Hertfordshire-based hypnotherapist Howard Cooper’s clients range from children as young as 10 to pensioners in their late 70s. The phobia, he says, can strike anyone at any time from any walk of life, even aircrew. One of his clients was a retired RAF pilot who developed a phobia of travelling on commercial jets. Mr Cooper also treated a former air stewardess.
The Germanwings suicide pilot Andreas Lubitz who barricaded himself into the cockpit in 2015 and deliberately crashed his jet in the French Alps killing 150 people, and the missing Malaysia Airlines flight are often quoted as “proof” of the dangers of flying by his clients, he said.
“Terrorist attacks raise public anxiety about flying, which is also fuelled by the sight of British police, famed worldwide for being unarmed, now patrolling UK airports with pistols and submachine guns,” said Mr Cooper, who has just produced a half-hour hypnotic programme, intended to support sufferers.
“My clients are worried most about ‘The Three Ts’: take-off, turbulence and terrorism. But they also react sharply to many smaller details at the airport,” he added.
“Seeing police officers carrying guns makes them nervous. To others, a sign reading ‘Terminal’ carries an ominous warning. Hearing ‘beeps’ and ‘bongs’ on announcements makes them jittery. When they pass through security, they’re worried because the one-way flow of passenger traffic through the hall means they cannot turn back or get out. This may just be a sign they are claustrophobic and/or being trapped or out of control.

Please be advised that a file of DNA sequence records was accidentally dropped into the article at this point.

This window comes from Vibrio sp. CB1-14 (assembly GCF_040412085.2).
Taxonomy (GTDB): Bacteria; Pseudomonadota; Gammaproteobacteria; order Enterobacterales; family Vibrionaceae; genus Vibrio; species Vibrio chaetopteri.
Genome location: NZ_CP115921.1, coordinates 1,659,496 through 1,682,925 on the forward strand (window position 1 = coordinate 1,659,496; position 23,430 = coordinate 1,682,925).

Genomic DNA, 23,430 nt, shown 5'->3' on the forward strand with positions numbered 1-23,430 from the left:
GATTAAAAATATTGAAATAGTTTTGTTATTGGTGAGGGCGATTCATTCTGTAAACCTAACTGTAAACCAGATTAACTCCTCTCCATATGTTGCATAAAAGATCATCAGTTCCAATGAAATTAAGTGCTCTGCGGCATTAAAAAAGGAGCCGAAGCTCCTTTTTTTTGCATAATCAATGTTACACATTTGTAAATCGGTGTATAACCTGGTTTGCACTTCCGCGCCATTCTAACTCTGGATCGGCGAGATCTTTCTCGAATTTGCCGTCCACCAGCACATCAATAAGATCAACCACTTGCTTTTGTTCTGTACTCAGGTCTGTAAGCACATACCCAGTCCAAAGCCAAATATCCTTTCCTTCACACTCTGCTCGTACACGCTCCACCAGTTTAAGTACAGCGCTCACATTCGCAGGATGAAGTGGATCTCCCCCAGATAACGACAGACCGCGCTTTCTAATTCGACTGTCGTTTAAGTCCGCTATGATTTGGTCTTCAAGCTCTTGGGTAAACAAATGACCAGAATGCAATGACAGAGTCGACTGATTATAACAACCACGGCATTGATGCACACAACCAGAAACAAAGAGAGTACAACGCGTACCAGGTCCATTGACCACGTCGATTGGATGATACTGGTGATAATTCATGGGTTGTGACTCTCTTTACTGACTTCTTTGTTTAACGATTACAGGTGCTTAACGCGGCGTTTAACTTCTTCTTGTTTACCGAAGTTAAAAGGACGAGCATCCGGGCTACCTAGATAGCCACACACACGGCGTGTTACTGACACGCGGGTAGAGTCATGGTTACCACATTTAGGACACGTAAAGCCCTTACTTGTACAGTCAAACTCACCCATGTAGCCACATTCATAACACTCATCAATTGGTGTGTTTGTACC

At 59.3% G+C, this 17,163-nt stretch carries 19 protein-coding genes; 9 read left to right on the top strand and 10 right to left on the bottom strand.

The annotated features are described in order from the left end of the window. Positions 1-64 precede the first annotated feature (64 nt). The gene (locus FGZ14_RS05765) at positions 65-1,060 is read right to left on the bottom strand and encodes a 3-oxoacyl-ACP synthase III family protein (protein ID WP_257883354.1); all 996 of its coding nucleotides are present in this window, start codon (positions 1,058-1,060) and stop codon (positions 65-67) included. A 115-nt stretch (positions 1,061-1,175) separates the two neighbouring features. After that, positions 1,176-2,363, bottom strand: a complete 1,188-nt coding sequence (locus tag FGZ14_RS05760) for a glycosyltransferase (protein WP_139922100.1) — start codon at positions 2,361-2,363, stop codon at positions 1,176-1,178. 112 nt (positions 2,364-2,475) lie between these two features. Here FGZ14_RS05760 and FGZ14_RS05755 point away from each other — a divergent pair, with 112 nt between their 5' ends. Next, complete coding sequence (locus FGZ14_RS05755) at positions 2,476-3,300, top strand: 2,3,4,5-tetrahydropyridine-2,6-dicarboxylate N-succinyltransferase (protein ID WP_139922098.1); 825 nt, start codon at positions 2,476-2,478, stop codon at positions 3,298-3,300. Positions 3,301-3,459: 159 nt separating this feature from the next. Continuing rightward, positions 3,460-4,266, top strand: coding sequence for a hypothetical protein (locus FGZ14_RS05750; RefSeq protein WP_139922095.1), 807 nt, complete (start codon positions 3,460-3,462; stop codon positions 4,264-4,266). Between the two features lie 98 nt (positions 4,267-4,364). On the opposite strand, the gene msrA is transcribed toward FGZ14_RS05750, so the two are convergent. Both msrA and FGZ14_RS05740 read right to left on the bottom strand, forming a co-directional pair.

“If a fellow passenger sets off an alarm passing through security or while being examined by staff using a scanner, the aerophobic can panic. They say to themselves, ‘It’s a sign’, and they take it as an omen. These stresses can lead to family arguments in the departure hall, involving screaming and shouting.
“The on-going threat of terrorism is ever-present in the media today, so some of the aerophobics I deal with tell me that ‘anyone with a rucksack’ is automatically ‘a suspect terrorist’ in their eyes.”
Mr Cooper, who is a Master Practitioner and trainer of Neuro-Linguistic Programming (NLP), and an exponent of Rapid Change therapy, said some sufferers panic on simply seeing a distant aeroplane in the sky. Others become too frightened to book a holiday abroad. Business travellers often endure long journeys, driving or going by boat, to avoid flying.